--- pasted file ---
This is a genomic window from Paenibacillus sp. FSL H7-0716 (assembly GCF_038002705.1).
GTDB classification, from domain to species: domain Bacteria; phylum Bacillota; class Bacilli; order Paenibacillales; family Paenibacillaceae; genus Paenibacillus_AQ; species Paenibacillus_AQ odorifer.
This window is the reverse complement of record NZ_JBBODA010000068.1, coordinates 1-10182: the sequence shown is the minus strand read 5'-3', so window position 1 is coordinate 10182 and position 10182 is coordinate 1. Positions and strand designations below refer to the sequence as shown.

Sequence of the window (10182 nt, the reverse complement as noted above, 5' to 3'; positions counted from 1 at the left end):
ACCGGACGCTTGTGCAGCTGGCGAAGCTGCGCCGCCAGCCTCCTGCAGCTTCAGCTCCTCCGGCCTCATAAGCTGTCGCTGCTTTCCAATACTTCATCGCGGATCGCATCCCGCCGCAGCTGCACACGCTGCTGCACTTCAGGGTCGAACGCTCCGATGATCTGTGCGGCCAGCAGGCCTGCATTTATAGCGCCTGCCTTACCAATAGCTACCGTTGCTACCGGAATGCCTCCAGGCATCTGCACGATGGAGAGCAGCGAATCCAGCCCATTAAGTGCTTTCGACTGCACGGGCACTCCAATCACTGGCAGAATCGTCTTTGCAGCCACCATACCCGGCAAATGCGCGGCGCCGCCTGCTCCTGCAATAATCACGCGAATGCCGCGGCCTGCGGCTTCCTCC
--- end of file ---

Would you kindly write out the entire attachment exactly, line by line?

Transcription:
This is a genomic window from Paenibacillus sp. FSL H7-0716 (assembly GCF_038002705.1).
GTDB classification, from domain to species: domain Bacteria; phylum Bacillota; class Bacilli; order Paenibacillales; family Paenibacillaceae; genus Paenibacillus_AQ; species Paenibacillus_AQ odorifer.
This window is the reverse complement of record NZ_JBBODA010000068.1, coordinates 1-10182: the sequence shown is the minus strand read 5'-3', so window position 1 is coordinate 10182 and position 10182 is coordinate 1. Positions and strand designations below refer to the sequence as shown.

Sequence of the window (10182 nt, the reverse complement as noted above, 5' to 3'; positions counted from 1 at the left end):
ACCGGACGCTTGTGCAGCTGGCGAAGCTGCGCCGCCAGCCTCCTGCAGCTTCAGCTCCTCCGGCCTCATAAGCTGTCGCTGCTTTCCAATACTTCATCGCGGATCGCATCCCGCCGCAGCTGCACACGCTGCTGCACTTCAGGGTCGAACGCTCCGATGATCTGTGCGGCCAGCAGGCCTGCATTTATAGCGCCTGCCTTACCAATAGCTACCGTTGCTACCGGAATGCCTCCAGGCATCTGCACGATGGAGAGCAGCGAATCCAGCCCATTAAGTGCTTTCGACTGCACGGGCACTCCAATCACTGGCAGAATCGTCTTTGCAGCCACCATACCCGGCAAATGCGCGGCGCCGCCTGCTCCTGCAATAATCACGCGAATGCCGCGGCCTGCGGCTTCCTCC